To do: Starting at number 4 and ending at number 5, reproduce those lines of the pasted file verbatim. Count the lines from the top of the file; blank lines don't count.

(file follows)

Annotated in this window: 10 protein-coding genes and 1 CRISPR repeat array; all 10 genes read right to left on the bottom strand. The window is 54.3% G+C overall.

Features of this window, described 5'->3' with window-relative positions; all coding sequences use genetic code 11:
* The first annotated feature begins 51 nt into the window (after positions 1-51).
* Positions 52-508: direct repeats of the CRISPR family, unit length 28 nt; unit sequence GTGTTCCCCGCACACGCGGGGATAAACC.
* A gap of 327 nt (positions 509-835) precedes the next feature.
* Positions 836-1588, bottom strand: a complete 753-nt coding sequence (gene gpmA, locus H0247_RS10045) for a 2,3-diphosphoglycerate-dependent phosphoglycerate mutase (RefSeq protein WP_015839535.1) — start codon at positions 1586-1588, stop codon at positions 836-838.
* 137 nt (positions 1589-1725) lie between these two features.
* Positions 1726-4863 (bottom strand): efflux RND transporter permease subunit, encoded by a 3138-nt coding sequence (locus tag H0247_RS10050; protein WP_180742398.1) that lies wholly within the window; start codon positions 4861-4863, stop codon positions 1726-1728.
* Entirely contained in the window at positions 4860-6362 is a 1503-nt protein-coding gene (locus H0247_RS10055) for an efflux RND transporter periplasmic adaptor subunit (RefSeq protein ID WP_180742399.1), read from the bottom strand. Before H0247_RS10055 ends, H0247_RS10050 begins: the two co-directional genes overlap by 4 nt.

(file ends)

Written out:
* Positions 52-508: direct repeats of the CRISPR family, unit length 28 nt; unit sequence GTGTTCCCCGCACACGCGGGGATAAACC.
* A gap of 327 nt (positions 509-835) precedes the next feature.